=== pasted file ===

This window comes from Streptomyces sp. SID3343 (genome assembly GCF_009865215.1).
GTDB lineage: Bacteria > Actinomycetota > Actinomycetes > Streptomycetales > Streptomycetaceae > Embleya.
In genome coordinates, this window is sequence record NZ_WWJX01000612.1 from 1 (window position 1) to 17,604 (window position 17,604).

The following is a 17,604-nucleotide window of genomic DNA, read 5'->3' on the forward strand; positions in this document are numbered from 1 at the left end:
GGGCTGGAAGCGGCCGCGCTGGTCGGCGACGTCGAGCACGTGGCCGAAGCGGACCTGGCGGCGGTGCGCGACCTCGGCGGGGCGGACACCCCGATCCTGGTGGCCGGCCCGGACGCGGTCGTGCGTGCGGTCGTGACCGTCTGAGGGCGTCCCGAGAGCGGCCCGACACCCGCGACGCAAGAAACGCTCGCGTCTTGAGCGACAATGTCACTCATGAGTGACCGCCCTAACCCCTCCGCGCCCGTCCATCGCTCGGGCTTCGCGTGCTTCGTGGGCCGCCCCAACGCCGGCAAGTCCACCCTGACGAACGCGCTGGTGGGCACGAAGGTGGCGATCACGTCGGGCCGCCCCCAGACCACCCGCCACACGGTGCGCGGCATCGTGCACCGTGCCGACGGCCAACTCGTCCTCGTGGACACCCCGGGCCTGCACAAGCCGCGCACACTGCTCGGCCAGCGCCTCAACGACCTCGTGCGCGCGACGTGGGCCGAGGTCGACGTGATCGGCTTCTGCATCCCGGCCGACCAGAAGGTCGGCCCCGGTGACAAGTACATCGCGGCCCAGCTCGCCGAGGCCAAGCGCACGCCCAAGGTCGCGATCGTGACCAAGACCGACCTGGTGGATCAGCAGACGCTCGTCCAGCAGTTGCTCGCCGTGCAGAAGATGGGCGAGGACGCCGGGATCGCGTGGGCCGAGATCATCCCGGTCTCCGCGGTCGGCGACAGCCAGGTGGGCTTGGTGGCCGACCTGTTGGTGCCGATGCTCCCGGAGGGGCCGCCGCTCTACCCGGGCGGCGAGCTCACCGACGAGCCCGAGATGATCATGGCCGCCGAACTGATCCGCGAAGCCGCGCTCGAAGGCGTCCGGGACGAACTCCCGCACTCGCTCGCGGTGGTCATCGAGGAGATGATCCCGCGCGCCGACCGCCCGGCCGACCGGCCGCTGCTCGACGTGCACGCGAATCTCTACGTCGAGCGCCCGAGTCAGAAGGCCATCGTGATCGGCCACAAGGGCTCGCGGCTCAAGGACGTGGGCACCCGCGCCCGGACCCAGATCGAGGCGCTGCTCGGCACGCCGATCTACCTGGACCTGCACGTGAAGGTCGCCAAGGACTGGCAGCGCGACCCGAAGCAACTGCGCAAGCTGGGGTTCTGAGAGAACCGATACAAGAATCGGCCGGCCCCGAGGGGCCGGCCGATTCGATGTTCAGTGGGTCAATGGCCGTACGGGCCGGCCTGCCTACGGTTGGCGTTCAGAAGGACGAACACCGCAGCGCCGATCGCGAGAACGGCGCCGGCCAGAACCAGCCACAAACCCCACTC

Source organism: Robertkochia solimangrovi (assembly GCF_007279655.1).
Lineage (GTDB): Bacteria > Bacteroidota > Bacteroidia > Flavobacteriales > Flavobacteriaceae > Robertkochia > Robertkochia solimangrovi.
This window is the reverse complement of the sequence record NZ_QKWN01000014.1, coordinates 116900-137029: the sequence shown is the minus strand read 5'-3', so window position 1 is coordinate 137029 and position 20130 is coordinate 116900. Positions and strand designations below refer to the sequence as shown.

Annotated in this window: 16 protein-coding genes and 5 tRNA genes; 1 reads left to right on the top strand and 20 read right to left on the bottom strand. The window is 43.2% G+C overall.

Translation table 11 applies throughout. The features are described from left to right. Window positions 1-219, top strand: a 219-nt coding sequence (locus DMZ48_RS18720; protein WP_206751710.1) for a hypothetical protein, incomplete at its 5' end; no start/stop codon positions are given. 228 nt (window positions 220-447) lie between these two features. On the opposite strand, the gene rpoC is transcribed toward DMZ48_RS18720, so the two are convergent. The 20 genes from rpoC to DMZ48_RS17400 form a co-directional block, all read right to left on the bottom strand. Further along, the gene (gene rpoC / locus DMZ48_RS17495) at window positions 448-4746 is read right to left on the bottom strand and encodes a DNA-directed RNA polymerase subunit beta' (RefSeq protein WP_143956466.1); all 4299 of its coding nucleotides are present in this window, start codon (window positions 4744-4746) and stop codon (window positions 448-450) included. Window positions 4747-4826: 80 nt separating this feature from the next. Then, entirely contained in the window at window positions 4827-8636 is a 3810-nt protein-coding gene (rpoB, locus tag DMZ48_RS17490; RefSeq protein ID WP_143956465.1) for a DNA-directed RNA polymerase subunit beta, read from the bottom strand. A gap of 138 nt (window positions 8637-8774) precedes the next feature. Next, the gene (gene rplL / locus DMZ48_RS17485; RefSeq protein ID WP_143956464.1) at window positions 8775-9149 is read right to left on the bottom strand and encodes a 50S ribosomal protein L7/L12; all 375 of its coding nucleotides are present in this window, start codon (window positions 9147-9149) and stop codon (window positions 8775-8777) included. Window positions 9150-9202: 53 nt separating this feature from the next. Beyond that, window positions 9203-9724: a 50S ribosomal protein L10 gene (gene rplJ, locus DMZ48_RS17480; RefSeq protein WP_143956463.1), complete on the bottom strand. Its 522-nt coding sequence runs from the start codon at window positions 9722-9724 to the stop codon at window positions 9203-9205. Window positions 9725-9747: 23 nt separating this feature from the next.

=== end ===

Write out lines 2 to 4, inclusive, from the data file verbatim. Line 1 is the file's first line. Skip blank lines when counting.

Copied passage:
GTDB lineage: Bacteria > Actinomycetota > Actinomycetes > Streptomycetales > Streptomycetaceae > Embleya.
In genome coordinates, this window is sequence record NZ_WWJX01000612.1 from 1 (window position 1) to 17,604 (window position 17,604).

The following is a 17,604-nucleotide window of genomic DNA, read 5'->3' on the forward strand; positions in this document are numbered from 1 at the left end: